This is a guest-post by Mika Maddela from Modern Love.
Hey, My name is Mika, and I know the damaging effect rejection can do to you.
There are countless times in our lives when we experience rejection.
You were the last person picked to be on someone’s team during a schoolyard game of kickball. You didn’t get into your top choice for grad school. The job you applied for didn’t think you would be a ‘good fit.’ The person you gave your heart to walked out of your life.
It begins at a young age when our internal beliefs about ourselves are formed.
Especially when you’re going through heartbreak, rejection really knows how to make you question your self-worth.
Blame kicks in as you start asking yourself “why” questions. Unfortunately, when you come up with these types of questions, you come up with answers that validate your limiting beliefs about yourself.
Do any of these thoughts sound familiar?
“It’s because I’m such a loser.”
“There are better people than me.”
“I have nothing to offer.”
Many people deal with rejection as proof of them not being good enough.
Rejection fuels our insecurities and has a way of cutting down our self-esteem. This is where many people make the mistake of letting rejection define their own self-worth.
Rejection stings because rejection validates what people fear the most–that something is inherently wrong with them.
With this fear, they go into self-preservation mode. When they do this, they stew in their own turmoil as the door to positive experiences closes. Here are my three ways you can cope with rejection without going into self-preservation mode.
1. You Create Bad Feelings
You’re feeling bad because you’re focusing on what you don’t want to happen.
Think about the day after your breakup. The day when you woke up and realized you were truly alone … painful to think about it, huh?
Whenever you feel angry, sad, bitter, resentful or lonely, you’re essentially thinking about WHAT you don’t want to happen. So by changing your thoughts and focusing on what’s going for you in your life right now, you can snap yourself out of the funk you’re in.
Isn’t that empowering to know that you create your emotions?
Here’s a little exercise you can do when you’re feeling down.
Make a list of everything you are grateful for.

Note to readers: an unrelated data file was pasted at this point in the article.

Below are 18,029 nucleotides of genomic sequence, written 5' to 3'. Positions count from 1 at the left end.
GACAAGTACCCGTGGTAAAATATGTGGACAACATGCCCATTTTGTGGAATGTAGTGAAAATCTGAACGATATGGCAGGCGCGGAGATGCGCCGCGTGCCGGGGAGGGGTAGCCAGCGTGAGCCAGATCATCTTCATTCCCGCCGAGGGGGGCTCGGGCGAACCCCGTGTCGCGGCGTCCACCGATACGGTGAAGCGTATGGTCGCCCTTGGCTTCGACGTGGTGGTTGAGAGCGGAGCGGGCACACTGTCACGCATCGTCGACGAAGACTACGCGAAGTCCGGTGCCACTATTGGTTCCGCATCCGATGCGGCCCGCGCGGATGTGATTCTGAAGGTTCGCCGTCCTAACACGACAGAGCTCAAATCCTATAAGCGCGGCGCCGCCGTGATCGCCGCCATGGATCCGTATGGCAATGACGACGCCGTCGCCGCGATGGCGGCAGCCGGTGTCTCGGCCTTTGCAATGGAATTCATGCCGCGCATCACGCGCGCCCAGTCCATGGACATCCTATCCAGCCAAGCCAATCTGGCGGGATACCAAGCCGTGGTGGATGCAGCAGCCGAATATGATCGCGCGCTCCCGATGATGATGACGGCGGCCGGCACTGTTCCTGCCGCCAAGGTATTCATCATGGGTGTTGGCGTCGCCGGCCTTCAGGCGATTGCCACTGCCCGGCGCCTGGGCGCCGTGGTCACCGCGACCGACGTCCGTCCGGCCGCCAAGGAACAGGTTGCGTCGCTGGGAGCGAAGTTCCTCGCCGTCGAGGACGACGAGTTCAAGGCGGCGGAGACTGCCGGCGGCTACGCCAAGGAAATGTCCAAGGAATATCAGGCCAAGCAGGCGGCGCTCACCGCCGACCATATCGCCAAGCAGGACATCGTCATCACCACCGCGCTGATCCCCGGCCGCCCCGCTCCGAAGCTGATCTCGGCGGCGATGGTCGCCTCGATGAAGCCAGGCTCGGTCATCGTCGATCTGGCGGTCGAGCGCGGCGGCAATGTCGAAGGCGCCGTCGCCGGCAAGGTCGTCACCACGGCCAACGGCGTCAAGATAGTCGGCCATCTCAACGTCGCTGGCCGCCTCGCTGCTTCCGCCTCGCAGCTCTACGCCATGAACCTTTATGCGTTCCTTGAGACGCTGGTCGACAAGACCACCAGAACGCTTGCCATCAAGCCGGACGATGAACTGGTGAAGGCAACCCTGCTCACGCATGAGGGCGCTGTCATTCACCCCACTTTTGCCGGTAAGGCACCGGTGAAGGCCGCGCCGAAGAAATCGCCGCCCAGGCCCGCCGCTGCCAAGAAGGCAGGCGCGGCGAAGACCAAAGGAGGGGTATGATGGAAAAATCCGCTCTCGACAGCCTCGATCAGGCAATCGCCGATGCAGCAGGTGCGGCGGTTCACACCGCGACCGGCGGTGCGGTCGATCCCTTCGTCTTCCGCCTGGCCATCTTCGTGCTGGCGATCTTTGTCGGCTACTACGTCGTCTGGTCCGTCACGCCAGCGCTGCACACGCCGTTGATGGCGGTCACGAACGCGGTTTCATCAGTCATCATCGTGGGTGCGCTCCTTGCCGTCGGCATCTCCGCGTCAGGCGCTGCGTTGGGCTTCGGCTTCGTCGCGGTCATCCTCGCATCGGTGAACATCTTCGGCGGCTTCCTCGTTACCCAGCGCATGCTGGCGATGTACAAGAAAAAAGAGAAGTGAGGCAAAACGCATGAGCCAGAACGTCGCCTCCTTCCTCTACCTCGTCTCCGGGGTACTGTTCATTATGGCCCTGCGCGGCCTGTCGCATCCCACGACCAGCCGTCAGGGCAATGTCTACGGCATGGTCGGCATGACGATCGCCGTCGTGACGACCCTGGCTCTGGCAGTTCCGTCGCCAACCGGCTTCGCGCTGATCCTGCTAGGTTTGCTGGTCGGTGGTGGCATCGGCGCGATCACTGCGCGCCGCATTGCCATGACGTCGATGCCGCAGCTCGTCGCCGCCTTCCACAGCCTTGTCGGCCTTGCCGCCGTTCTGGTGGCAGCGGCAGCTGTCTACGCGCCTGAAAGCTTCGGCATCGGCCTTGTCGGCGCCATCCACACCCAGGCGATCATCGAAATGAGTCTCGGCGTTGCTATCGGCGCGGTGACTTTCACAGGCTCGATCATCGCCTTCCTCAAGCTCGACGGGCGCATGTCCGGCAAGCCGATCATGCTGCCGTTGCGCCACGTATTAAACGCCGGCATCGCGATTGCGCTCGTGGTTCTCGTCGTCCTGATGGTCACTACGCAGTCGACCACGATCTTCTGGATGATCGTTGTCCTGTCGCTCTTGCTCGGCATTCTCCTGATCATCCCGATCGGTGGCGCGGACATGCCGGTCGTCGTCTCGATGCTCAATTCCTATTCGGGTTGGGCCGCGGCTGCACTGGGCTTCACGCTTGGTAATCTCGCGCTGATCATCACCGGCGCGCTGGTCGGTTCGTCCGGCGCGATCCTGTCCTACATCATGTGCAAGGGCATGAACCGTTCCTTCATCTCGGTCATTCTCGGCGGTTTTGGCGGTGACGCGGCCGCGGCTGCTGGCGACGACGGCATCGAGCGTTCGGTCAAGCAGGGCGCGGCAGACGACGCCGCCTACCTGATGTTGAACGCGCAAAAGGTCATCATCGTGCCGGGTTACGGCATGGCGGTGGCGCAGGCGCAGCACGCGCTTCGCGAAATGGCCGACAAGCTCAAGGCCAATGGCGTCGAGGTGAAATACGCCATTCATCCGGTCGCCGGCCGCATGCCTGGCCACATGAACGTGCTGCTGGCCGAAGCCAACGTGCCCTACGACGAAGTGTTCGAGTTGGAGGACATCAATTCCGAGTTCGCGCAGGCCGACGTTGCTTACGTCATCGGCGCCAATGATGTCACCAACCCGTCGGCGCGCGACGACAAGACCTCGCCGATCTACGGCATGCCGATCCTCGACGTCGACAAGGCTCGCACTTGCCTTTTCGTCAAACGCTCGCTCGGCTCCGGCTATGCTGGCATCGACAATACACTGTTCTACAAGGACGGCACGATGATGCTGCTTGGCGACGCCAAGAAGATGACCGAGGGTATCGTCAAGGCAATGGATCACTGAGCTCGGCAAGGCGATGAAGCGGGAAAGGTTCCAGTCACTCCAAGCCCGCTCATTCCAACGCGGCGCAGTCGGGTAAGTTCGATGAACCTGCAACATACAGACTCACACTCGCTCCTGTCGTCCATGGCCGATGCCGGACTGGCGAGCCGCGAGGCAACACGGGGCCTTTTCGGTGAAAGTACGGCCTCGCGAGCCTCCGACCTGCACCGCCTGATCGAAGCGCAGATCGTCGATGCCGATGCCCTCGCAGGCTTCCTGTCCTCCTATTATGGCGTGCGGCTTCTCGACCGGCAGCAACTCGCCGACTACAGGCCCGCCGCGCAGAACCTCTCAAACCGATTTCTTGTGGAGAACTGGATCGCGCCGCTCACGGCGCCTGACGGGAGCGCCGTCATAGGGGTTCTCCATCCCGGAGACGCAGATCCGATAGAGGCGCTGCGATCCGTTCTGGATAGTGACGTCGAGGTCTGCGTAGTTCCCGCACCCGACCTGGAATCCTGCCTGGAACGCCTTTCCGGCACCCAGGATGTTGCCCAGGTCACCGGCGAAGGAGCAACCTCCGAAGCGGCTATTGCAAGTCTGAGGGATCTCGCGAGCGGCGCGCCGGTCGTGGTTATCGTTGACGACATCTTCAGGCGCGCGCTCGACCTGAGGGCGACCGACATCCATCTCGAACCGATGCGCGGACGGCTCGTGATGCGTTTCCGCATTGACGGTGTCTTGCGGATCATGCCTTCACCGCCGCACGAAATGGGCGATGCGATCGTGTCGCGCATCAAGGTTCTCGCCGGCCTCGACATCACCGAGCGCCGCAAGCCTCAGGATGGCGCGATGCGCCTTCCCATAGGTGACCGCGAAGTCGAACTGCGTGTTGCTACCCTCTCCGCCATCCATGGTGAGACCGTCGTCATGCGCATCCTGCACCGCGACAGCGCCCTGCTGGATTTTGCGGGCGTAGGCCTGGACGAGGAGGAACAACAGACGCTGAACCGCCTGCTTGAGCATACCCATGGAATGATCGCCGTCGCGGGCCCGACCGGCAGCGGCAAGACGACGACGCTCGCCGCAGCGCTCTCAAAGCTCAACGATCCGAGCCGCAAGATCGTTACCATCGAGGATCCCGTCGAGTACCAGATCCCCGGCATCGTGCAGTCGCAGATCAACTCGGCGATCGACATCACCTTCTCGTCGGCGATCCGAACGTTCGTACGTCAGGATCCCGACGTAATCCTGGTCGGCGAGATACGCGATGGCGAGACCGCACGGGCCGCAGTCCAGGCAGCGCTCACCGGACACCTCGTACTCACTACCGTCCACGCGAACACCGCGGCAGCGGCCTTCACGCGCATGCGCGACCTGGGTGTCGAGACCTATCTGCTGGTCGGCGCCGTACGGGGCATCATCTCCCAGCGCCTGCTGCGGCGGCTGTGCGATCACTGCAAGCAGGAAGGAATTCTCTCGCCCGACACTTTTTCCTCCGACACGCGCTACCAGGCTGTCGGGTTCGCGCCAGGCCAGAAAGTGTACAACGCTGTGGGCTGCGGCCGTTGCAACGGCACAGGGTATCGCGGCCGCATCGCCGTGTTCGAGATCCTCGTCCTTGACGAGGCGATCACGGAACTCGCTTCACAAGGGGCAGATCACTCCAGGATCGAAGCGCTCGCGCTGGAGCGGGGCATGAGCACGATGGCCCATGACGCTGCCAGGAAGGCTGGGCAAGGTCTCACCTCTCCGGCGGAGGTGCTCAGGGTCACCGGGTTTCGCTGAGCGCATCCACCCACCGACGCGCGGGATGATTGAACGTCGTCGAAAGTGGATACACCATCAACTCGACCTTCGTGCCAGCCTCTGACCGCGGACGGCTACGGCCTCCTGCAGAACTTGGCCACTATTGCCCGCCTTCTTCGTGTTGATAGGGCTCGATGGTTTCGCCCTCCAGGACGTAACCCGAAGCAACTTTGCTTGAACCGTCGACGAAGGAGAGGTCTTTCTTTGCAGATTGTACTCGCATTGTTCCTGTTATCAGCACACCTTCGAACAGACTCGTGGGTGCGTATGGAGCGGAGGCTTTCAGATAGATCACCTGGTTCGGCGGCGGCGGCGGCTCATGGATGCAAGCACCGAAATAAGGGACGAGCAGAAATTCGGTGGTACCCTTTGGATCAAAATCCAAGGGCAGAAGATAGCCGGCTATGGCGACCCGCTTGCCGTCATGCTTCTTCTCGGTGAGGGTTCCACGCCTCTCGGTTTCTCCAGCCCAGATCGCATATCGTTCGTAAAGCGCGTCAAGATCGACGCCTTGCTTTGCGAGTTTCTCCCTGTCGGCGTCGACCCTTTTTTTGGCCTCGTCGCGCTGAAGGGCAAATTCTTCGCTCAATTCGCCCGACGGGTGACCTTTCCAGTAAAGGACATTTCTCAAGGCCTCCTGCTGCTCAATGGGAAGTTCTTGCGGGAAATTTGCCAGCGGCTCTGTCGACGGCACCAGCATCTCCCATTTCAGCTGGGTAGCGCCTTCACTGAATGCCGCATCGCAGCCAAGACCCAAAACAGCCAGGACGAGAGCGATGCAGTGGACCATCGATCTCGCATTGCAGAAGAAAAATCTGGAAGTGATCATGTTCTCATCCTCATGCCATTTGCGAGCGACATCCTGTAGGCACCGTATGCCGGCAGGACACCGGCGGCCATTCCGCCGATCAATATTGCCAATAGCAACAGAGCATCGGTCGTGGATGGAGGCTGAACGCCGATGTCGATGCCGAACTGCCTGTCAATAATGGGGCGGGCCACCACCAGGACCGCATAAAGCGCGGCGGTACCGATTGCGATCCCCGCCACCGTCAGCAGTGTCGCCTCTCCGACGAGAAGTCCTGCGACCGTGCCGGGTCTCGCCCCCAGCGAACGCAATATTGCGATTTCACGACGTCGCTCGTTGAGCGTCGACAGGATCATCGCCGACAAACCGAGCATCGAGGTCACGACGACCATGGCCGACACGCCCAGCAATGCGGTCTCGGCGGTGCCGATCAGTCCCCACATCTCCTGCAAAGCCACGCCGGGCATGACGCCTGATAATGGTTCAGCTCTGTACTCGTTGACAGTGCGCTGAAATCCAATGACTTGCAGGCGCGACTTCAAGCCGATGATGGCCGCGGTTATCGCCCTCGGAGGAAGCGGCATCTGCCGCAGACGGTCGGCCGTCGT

If you can’t think of one single thing to be happy for then, you are not trying very hard.
Are you thankful to have access to the internet?
Are you thankful to have a warm bed to fall asleep in tonight?
Are you thankful for the friends and family who care about you?
Are you thankful you have food to nourished your body?
Are you thankful that you have clean drinking water?
When people have the mentality that they don’t have enough in their lives, it causes them even more needless suffering because they overlook the good things in their lives and laser focus on what they DON’T have.
Just by changing your focus, you can change your thoughts, and by changing your thoughts, you can change your emotions.
Once you change your emotions, you can actually change the way you act and behave, thus giving you the power to change the outcomes in your life.
By making this internal shift, you are opening the doors to enjoying life again!
2. The Fallacy Behind Your Beliefs
Rejection and heartbreaks hurt. They validate those awful thoughts we have about ourselves.
I am not smart enough.
I am bad at relationships.
No one will ever love me.
I am not worth people’s time.
These beliefs accumulated over time (and most likely created during a young age and fueled by negative experiences.)
Beliefs are not true or false.
They are completely subjective to each individual. How do you quantify that you are unlovable or a loser? What real and tangible evidence do you have that you are your beliefs?
So make a choice right now.
Are you going to choose a belief that’s causing you more suffering? Or are you going to choose a new belief, one that will help give you happier outcomes in your life?
What beliefs do you think are holding you back?
Make a list of the outcomes you’re currently getting in life and write down the beliefs that you think are contributing to those outcomes.
This can help you become aware of any limiting beliefs so you can empower yourself to change and create new beliefs that will help you overcome rejection and succeed in all areas of your life.
3. The Only Way Out is Through
Many people deal with negative emotions by resisting them.
Instead of struggling against the tide of emotions, next time you find yourself suffering from the pain of rejection or heartbreak, try to go with it, even embrace it.
Pain is inevitable but suffering is optional.
Take jealousy for example. Other than your insecurities being at play here, you’re trying to convince yourself that you have control over your partner. But in reality, you have no control over anyone’s desires, and trying to go against the grain of what’s actually happening is you creating more drama and suffering in your life.
The only person you have any control over is yourself.
You can’t make someone love you as much as you can’t make someone fall out of love with you.
I’m not trying to say you shouldn’t feel upset… but allow yourself to really feel your emotions, rather than trying to stop them. Accepting yourself and what’s happening around you will help you stop this pattern of self-inflicted torture.
Are you living a life based on beliefs that do more harm than good? If so, monitor the thoughts you create, so they are aligned with better beliefs to help you overcome the pain of rejection.
Rejection is not a reflection of your own self-worth because only you can validate your self-worth.
How has rejection affected you and what did you do to move past it? Please share your answer in the comment section down below.